Honoring Our Warriors

Maxine Hong Kingston and Gary Gach

Pause…breathe… smile   Three small words each containing a universe of wisdom. With these words we are invited to bring the practice of mindfulness into every moment of our lives. This handbook supports the cultivation of awareness, compassion and joy.

Writing for students of all levels, Gary Gach draws on 50-plus years of study and practice to present this elegant, accessible demonstration of three central aspects of mindful living. The Pause  is about setting  our intention before we think, speak, or act —the ethical dimension of Mindfulness. When we Breathe we unite mind, body and spirit, making every moment an opportunity for meditation.  With a SMILE, we open to wisdom beyond words.  This simple process will “water your own innate seeds of awakening to help you pave your own path to total fulfillment and peace.”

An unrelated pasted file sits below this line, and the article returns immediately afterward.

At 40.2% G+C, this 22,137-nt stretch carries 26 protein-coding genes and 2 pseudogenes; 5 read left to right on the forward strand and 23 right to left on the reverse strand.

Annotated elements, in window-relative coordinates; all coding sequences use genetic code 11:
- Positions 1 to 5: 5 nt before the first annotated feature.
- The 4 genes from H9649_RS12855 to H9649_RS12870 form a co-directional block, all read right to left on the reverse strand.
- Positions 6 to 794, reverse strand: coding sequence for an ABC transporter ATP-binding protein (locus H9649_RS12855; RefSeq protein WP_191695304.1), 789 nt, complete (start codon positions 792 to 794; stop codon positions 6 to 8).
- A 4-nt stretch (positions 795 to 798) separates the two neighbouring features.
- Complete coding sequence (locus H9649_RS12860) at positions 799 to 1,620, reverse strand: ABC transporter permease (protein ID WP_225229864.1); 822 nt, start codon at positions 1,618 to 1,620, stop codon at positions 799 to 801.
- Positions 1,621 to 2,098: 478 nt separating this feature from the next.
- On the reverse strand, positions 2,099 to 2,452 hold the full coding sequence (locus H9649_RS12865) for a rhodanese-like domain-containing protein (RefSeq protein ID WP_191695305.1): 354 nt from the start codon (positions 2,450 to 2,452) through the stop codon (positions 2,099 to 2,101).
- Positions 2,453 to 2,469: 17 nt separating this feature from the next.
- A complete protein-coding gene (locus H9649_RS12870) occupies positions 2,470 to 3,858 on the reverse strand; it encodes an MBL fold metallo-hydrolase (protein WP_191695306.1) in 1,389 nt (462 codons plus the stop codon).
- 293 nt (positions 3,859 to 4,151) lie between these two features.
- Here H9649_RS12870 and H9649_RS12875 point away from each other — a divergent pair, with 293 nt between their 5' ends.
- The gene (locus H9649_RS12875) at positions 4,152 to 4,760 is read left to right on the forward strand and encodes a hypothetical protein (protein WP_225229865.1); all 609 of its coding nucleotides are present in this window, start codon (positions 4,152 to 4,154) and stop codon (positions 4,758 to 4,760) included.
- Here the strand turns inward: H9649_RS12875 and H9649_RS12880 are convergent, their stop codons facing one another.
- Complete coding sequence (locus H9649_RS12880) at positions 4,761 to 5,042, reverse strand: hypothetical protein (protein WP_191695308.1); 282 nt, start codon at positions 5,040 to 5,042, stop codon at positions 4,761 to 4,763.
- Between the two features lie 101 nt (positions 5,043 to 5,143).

GARY GACH is a writer, mystic, and lifelong meditator who has engaged in many roles: actor, bookstore clerk, dishwasher, hospital administrator, office temp, stevedore, teacher and trypographer.  Lay-ordained by Thich Nhat Hanh in 2008, he has authored eight previous books, including The Complete Idiot’s Guide to Buddhism.

Maxine Hong Kingston, daughter of Chinese immigrants, is a poet, memoirist, and fiction writer who was born in Stockton, California, and educated at the University of California–Berkeley. She is the author of the book-length poem I Love a Broad Margin to My Life (2011).  Kingston’s numerous nonfiction books include The Fifth Book of Peace (2003), To Be the Poet (2002), National Book Award–winner China Men (1980), and National Book Critics Circle Award–winner The Woman Warrior: Memoirs of a Girlhood Among Ghosts (1976). She is also the author of the novel Tripmaster Monkey: His Fake Book (1989). She edited the anthology Veterans of War, Veterans of Peace (2006), compiled from the work of participants in the therapeutic poetry workshops she has led for more than 500 veterans of war. Her honors include the National Endowment for the Humanities’ National Humanities Medal (presented by former President Bill Clinton), the American Academy of Arts and Letters’ Award in Literature, the National Book Foundation’s Lifetime Achievement Award, and the title Living Treasure of Hawaii. She is a professor emeritus at the University of California–Berkeley and lives in Oakland, California.